Both Matt Mireles and Mark Davis write about startups. Both write well, and both are must-reads for entrepreneurs. But their blogs are really, really different. Matt is controversial — he’s gone after a number of high-profile targets over the past couple months, including David Rose, just about every venture capitalist and New York itself. Matt’s writings are about working outside of the system, struggling against larger institutional forces in an attempt to hack together a company. Mark’s (or Larry Lenihan, or Phin Barnes or any number of VCs)’s writings are insightful, but they focus on learning the ropes and working within the existing system to achieve success.
For the visual learners among us, I’ve thrown a few startup and VC bloggers I like to read on a chart. I guess this is my form of a blogroll. Apologies in advance to anyone not included, I love you too but I budgeted 10 minutes to make this damn thing:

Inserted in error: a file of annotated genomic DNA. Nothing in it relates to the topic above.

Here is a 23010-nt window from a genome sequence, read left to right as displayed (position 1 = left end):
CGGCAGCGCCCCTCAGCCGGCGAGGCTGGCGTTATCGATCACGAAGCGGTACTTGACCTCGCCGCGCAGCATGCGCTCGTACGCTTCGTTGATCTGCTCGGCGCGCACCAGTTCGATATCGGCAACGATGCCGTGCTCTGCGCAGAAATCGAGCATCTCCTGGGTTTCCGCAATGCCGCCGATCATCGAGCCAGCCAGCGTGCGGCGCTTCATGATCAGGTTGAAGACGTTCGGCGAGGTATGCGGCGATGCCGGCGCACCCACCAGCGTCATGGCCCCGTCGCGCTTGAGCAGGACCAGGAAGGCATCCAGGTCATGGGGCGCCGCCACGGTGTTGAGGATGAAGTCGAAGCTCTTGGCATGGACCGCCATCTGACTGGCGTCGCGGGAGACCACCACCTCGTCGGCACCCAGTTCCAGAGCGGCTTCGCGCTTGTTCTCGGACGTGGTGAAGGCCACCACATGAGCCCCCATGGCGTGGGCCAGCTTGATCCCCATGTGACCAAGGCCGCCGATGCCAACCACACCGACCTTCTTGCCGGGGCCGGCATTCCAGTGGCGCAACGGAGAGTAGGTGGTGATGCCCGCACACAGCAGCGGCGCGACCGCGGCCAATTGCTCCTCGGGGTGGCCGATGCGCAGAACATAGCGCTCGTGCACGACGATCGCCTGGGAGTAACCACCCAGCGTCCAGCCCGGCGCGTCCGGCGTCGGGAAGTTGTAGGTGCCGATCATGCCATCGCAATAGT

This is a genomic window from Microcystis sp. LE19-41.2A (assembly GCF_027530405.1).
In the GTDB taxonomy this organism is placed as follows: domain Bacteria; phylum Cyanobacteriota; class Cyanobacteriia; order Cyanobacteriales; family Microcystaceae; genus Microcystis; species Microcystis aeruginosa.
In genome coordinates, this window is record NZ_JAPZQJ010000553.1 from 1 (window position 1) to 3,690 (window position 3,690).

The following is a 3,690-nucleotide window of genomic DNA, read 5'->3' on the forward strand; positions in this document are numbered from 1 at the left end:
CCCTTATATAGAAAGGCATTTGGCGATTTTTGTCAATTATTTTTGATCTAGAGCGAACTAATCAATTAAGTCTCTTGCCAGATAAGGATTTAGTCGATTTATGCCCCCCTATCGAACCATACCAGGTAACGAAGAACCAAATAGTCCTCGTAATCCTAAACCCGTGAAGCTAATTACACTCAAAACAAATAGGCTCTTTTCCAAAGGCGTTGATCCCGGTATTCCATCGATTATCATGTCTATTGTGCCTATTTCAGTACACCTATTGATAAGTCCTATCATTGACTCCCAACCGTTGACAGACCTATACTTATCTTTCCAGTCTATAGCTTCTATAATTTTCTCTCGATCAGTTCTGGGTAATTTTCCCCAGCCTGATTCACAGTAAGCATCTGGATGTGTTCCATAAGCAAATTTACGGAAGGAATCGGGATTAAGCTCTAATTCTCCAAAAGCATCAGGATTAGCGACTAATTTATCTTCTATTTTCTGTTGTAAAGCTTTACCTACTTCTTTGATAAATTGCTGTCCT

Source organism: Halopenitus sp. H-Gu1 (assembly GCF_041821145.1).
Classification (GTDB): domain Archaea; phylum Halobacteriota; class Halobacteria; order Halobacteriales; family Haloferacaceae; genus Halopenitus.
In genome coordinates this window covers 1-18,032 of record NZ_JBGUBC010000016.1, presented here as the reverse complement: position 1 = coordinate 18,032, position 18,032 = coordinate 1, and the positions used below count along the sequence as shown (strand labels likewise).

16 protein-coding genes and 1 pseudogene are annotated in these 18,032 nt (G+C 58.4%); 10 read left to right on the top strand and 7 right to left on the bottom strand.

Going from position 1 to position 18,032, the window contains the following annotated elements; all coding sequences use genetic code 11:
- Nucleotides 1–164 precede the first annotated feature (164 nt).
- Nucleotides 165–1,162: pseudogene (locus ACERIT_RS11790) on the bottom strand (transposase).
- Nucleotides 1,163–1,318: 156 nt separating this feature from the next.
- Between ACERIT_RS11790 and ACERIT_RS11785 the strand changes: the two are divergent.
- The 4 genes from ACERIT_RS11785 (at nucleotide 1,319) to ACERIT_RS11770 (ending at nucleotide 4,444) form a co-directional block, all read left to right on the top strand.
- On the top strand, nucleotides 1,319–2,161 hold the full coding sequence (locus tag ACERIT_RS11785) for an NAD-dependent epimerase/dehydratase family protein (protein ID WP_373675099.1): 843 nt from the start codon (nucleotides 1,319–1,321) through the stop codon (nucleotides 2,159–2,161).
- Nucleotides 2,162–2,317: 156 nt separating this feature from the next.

The placement of the dots is a gross estimate, but you get the point. While those at the VC-oriented side of the spectrum tend toward more educational, less controversial fare, entrepreneurs tend to be a bit more inflammatory.
Does this mean that VC bloggers are more restricted by the environment of the VC firm and the potential downside of annoying entrepreneurs or (worse) LPs or other partners? Maybe. But just as controversial writings could be enabled by freedom, controversy is also a tool for gaining pageviews and notoriety. Just look at compete.com’s chart of The Metamorphosis, Matt Mireles’ blog.
Plus, you have to consider supply and demand. There are fewer VCs than entrepreneurs, and content written by VCs simply tends to be in greater demand since they are the ones dishing out the money to young entrepreneurs. So you could say that VC bloggers are don’t need to write controversial content in order to get noticed. It’s certainly true with guys on here like Fred Wilson and Mark Suster — they write controversial stuff when they want to, but they certainly don’t need to start crafting linkbait.
I’d argue that it’s not only smart, it’s necessary for anyone in the startup world to pay close attention to the entire spectrum. Focus too much on the VC writings and you’ll lose sight of the bigger picture and the way founders really think about things. Focus too much on the entrepreneur crowd and you’re just delusional — and missing out on a lot of good posts.